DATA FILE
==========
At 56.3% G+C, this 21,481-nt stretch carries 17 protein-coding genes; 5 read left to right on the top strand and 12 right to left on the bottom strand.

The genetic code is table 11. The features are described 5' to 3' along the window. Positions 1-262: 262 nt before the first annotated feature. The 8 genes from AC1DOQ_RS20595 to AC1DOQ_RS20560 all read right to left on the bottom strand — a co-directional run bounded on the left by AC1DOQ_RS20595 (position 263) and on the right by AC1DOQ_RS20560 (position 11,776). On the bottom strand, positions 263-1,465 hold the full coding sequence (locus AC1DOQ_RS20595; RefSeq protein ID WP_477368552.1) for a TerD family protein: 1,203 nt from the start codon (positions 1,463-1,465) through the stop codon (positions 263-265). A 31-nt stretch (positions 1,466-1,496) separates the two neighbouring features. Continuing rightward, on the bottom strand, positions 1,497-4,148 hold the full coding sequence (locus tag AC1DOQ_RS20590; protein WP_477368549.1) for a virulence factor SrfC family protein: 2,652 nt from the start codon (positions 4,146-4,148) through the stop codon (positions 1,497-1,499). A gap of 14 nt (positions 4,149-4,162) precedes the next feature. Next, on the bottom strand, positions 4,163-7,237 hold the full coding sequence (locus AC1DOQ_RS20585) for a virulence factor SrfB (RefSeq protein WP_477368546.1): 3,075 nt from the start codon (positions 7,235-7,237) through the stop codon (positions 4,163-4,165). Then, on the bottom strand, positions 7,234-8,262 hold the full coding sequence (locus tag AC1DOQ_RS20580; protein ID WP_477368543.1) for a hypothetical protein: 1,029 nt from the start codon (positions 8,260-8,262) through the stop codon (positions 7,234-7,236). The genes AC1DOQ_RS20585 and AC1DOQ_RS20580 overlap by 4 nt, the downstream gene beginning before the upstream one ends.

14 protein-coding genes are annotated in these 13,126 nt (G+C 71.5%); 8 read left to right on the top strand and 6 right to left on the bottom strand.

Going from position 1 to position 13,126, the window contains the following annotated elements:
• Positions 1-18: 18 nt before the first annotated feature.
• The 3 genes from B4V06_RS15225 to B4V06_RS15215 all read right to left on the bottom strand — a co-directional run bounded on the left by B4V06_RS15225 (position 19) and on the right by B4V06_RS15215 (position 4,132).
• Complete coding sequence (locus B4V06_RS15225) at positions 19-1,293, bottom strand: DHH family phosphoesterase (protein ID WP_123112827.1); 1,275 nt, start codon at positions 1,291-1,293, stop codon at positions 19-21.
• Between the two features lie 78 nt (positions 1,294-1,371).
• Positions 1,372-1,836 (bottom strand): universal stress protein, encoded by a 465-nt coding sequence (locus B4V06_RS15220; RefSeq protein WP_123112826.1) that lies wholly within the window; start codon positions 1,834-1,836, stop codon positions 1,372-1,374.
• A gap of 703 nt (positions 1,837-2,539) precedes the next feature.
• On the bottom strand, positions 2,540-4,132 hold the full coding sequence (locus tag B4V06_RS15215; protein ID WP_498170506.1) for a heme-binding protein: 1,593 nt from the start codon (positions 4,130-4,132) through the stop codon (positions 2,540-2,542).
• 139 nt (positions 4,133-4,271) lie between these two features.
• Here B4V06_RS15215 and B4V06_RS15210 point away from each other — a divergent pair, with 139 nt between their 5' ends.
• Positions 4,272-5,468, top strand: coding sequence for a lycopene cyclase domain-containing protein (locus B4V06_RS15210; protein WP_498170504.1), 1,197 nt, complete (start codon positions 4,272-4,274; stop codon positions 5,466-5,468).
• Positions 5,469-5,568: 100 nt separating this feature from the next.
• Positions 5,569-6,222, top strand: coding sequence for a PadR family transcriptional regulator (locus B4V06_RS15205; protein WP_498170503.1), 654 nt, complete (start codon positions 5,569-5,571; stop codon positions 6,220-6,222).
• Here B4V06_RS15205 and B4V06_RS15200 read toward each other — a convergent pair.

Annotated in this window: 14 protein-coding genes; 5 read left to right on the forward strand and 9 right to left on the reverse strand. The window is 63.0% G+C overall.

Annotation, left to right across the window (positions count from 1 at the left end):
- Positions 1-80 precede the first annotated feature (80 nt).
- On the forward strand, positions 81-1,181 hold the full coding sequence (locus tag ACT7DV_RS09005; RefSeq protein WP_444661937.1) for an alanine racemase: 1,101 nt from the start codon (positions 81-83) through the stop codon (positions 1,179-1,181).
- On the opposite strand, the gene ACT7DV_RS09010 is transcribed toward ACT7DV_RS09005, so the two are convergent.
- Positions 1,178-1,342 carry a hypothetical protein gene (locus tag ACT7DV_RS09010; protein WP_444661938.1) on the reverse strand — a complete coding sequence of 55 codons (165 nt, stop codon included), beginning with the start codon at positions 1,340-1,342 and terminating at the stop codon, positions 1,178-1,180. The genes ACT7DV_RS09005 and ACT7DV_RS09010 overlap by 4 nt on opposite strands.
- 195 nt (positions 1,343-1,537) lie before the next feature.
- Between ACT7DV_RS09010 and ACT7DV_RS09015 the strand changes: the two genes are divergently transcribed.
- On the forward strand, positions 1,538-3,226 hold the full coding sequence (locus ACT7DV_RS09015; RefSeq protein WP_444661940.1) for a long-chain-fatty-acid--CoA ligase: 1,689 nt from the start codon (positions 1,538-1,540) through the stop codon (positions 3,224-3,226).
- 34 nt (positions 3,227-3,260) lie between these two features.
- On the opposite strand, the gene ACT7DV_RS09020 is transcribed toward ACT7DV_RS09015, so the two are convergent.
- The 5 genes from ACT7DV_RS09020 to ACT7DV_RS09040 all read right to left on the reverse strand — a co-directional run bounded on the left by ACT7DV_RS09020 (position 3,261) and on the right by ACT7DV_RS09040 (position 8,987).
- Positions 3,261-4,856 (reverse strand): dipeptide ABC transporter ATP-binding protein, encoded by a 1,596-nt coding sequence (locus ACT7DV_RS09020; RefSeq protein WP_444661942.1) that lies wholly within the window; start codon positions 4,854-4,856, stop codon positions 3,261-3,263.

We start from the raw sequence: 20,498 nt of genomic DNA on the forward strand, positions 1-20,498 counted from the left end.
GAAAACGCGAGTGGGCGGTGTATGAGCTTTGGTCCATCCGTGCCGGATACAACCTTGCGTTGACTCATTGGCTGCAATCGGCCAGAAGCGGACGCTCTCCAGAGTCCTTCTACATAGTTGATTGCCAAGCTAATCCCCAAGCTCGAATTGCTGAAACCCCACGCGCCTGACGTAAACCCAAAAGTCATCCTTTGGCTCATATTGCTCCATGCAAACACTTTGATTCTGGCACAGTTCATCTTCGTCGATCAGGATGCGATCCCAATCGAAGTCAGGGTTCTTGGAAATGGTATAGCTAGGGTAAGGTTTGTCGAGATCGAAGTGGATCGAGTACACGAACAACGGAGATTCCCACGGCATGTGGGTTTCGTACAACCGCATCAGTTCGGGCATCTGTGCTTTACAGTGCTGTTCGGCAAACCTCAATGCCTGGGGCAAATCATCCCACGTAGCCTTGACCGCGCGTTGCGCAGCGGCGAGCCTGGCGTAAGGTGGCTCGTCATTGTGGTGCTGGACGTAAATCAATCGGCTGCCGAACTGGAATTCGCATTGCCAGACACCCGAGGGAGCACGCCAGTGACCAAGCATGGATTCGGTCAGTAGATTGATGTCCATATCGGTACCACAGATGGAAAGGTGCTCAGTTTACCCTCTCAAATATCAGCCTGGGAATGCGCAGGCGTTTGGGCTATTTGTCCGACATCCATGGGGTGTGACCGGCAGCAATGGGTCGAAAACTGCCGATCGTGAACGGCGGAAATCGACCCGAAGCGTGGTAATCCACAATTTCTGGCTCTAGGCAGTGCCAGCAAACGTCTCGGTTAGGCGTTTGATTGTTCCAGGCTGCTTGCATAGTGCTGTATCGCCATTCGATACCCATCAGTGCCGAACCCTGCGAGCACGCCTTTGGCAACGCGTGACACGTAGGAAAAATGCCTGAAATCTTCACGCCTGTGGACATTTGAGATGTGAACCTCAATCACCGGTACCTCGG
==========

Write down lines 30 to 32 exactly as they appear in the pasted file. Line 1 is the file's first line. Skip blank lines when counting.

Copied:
- Positions 3,261-4,856 (reverse strand): dipeptide ABC transporter ATP-binding protein, encoded by a 1,596-nt coding sequence (locus ACT7DV_RS09020; RefSeq protein WP_444661942.1) that lies wholly within the window; start codon positions 4,854-4,856, stop codon positions 3,261-3,263.

We start from the raw sequence: 20,498 nt of genomic DNA on the forward strand, positions 1-20,498 counted from the left end.
GAAAACGCGAGTGGGCGGTGTATGAGCTTTGGTCCATCCGTGCCGGATACAACCTTGCGTTGACTCATTGGCTGCAATCGGCCAGAAGCGGACGCTCTCCAGAGTCCTTCTACATAGTTGATTGCCAAGCTAATCCCCAAGCTCGAATTGCTGAAACCCCACGCGCCTGACGTAAACCCAAAAGTCATCCTTTGGCTCATATTGCTCCATGCAAACACTTTGATTCTGGCACAGTTCATCTTCGTCGATCAGGATGCGATCCCAATCGAAGTCAGGGTTCTTGGAAATGGTATAGCTAGGGTAAGGTTTGTCGAGATCGAAGTGGATCGAGTACACGAACAACGGAGATTCCCACGGCATGTGGGTTTCGTACAACCGCATCAGTTCGGGCATCTGTGCTTTACAGTGCTGTTCGGCAAACCTCAATGCCTGGGGCAAATCATCCCACGTAGCCTTGACCGCGCGTTGCGCAGCGGCGAGCCTGGCGTAAGGTGGCTCGTCATTGTGGTGCTGGACGTAAATCAATCGGCTGCCGAACTGGAATTCGCATTGCCAGACACCCGAGGGAGCACGCCAGTGACCAAGCATGGATTCGGTCAGTAGATTGATGTCCATATCGGTACCACAGATGGAAAGGTGCTCAGTTTACCCTCTCAAATATCAGCCTGGGAATGCGCAGGCGTTTGGGCTATTTGTCCGACATCCATGGGGTGTGACCGGCAGCAATGGGTCGAAAACTGCCGATCGTGAACGGCGGAAATCGACCCGAAGCGTGGTAATCCACAATTTCTGGCTCTAGGCAGTGCCAGCAAACGTCTCGGTTAGGCGTTTGATTGTTCCAGGCTGCTTGCATAGTGCTGTATCGCCATTCGATACCCATCAGTGCCGAACCCTGCGAGCACGCCTTTGGCAACGCGTGACACGTAGGAAAAATGCCTGAAATCTTCACGCCTGTGGACATTTGAGATGTGAACCTCAATCACCGGTACCTCGG